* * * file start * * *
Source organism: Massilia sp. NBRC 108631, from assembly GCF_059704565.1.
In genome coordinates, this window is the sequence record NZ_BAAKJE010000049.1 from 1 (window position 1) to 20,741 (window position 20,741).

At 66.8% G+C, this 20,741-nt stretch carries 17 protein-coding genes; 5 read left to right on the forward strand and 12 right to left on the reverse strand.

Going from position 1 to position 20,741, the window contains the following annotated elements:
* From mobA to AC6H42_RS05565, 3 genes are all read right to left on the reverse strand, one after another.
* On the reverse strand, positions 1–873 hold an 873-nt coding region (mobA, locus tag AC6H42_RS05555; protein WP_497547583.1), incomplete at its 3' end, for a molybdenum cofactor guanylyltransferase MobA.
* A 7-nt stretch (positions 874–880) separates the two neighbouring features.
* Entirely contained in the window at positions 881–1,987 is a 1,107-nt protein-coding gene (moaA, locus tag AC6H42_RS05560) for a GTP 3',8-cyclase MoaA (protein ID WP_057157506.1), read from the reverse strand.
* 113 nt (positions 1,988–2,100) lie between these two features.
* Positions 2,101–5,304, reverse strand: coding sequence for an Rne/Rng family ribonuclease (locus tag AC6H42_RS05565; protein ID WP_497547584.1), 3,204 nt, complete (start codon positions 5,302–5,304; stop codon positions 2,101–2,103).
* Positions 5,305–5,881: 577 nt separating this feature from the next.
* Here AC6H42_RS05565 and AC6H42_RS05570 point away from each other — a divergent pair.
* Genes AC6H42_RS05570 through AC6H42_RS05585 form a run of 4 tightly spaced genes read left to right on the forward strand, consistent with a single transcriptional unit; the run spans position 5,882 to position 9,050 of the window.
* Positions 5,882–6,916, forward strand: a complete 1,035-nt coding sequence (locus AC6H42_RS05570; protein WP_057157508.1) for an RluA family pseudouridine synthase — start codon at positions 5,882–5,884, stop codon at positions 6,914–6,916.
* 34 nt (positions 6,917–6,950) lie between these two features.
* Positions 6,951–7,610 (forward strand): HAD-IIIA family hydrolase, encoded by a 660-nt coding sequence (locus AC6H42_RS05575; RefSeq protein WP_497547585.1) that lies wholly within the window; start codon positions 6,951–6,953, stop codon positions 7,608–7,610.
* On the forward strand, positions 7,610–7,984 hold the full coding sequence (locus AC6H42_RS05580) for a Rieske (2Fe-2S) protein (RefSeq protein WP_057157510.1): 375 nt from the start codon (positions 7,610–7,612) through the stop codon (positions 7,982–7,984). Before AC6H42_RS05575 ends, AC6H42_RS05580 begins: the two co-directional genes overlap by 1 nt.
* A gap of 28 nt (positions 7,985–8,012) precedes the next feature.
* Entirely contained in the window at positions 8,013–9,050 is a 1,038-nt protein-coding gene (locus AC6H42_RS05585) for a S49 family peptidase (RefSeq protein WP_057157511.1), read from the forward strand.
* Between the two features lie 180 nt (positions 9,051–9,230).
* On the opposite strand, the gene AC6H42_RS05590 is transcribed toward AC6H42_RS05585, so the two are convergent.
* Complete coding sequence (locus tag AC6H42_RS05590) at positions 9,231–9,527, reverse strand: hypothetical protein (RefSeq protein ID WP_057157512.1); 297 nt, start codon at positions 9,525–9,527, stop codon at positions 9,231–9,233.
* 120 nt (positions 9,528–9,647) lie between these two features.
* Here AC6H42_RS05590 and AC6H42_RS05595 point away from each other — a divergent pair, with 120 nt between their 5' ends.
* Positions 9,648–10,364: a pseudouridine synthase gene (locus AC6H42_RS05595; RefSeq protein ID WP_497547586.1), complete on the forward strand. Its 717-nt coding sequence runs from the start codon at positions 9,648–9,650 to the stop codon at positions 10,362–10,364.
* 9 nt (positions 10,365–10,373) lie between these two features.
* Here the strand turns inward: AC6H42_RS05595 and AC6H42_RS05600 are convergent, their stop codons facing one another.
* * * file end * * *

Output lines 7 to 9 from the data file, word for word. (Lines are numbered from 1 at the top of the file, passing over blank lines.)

* A 7-nt stretch (positions 874–880) separates the two neighbouring features.
* Entirely contained in the window at positions 881–1,987 is a 1,107-nt protein-coding gene (moaA, locus tag AC6H42_RS05560) for a GTP 3',8-cyclase MoaA (protein ID WP_057157506.1), read from the reverse strand.
* 113 nt (positions 1,988–2,100) lie between these two features.